Tai Chi 0

  Editor’s note: With Tai Chi Zero now officially released in theaters, here is a re-run of our Fantastic Fest review, originally published on September 30, 2012. The martial arts genre has always featured period films fairly prominently, but it seems the Hong Kong and mainland China film industries have made a home there in recent years with no intention of leaving it anytime soon. Truth be told the biggest problem with the pseudo genre is that it’s swallowed Donnie Yen whole. He hasn’t made a contemporary film since 2007’s bone-crackingly brilliant Flash Point! But Yen aside, there are so many of these films that it’s getting difficult to tell them apart. Writer Kuo-fu Chen and director Stephen Fung recognized this fact and set out to tell a tale that would stand apart from the herd. The ace up their sleeve is a visual style that brings slow-mo, onscreen graphics and the inclusion of steam-punk elements to their story of a young man who travels to a remote village to learn a very specific and equally powerful form of martial arts. His quest is interrupted by Western-led intruders bent on leveling the town to make way for a railroad. On paper, and in trailer form, Tai Chi Zero seems like a success, but the end result is a mixed bag of frenetic action, humorous asides and a silliness that just won’t quit.

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Fantastic Fest 2012

As you well know, Fantastic Fest is the one. There are plenty of fine film festivals that take place in many fine locations around the globe. They all show movies, many of which end up on our top ten lists at the end of the year. But no matter what any of those TIFFs and Cannes-fests have, they don’t exactly measure up to the pure, blood-filled experiential goodness that is Fantastic Fest in Austin, Texas. For a fair number of us, this is the most wonderful time of the year. Great friends come into town, great BBQ is consumed by the pound, and a number of carefully programmed movies are displayed just for us on the screens of the Alamo Drafthouse. It’s high praise, sure. But as anyone who has actually attended the festival might tell you, it’s perfectly spot on. Our goal for this year’s coverage – this being our fifth consecutive year covering as a site – is to bring you even closer to the experience that is Fantastic Fest than ever before. We won’t just be filing reviews for the big movies like Dredd 3D and Looper, we’ll be providing looks at every single feature film playing this year’s festival. We’ll have spotlights on filmmakers you should keep an eye on. We’ll show you what it’s like to attend Fantastic Fest. We’ve got a crack staff in place, the one we call the The Fantastic Fest Death Squad. Joining veterans Rob Hunter, Brian Salisbury, Luke Mullen, and Adam Charles are […]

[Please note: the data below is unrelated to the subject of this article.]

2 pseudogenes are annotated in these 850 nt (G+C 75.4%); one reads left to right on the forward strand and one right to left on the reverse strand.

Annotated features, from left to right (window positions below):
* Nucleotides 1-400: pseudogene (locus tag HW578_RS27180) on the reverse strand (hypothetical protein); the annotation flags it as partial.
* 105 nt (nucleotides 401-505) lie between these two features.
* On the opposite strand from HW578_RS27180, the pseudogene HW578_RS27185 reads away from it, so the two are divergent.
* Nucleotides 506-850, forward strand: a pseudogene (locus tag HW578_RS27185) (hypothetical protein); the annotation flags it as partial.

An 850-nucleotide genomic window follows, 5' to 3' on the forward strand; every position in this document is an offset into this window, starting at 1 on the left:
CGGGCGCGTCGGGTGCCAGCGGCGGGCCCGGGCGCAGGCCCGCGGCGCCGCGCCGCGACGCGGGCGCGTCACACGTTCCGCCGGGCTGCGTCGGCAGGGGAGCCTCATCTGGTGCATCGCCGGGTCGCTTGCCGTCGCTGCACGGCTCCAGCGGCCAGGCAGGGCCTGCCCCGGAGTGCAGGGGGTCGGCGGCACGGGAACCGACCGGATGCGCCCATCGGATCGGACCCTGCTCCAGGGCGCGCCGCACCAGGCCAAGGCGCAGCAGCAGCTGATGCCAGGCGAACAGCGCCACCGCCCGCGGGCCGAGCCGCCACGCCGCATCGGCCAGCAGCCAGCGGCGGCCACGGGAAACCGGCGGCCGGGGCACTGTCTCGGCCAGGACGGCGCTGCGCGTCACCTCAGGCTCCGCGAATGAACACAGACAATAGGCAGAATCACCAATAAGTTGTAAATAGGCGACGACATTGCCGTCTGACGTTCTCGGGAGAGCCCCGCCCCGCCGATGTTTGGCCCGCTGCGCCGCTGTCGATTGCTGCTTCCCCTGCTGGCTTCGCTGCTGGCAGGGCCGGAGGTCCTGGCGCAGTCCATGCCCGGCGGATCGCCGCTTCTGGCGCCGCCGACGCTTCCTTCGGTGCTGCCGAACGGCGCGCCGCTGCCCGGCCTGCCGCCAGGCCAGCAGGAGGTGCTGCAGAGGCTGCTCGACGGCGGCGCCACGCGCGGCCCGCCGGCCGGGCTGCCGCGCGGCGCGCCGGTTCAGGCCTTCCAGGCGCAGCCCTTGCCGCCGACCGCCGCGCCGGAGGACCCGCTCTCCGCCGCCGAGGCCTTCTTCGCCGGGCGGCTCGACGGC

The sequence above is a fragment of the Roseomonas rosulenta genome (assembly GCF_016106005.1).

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published: 11.19.2014
C+
published: 11.19.2014
B-, C
published: 11.18.2014
B+
published: 11.14.2014
B+


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